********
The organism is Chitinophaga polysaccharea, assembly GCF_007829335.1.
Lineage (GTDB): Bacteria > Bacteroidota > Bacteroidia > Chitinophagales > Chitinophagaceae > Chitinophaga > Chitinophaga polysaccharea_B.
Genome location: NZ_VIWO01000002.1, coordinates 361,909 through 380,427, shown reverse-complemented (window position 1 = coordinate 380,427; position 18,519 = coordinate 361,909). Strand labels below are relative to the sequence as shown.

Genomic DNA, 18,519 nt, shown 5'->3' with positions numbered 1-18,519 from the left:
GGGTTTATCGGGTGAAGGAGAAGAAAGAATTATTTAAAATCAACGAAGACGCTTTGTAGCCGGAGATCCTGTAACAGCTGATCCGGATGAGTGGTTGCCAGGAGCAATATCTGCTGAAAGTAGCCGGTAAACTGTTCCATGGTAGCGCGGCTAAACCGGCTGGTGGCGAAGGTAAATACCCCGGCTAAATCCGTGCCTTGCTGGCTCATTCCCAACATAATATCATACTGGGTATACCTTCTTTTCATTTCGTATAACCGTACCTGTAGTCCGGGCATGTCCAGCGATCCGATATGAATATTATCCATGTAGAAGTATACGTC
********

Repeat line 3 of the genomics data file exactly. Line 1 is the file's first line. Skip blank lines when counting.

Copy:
Genome location: NZ_VIWO01000002.1, coordinates 361,909 through 380,427, shown reverse-complemented (window position 1 = coordinate 380,427; position 18,519 = coordinate 361,909). Strand labels below are relative to the sequence as shown.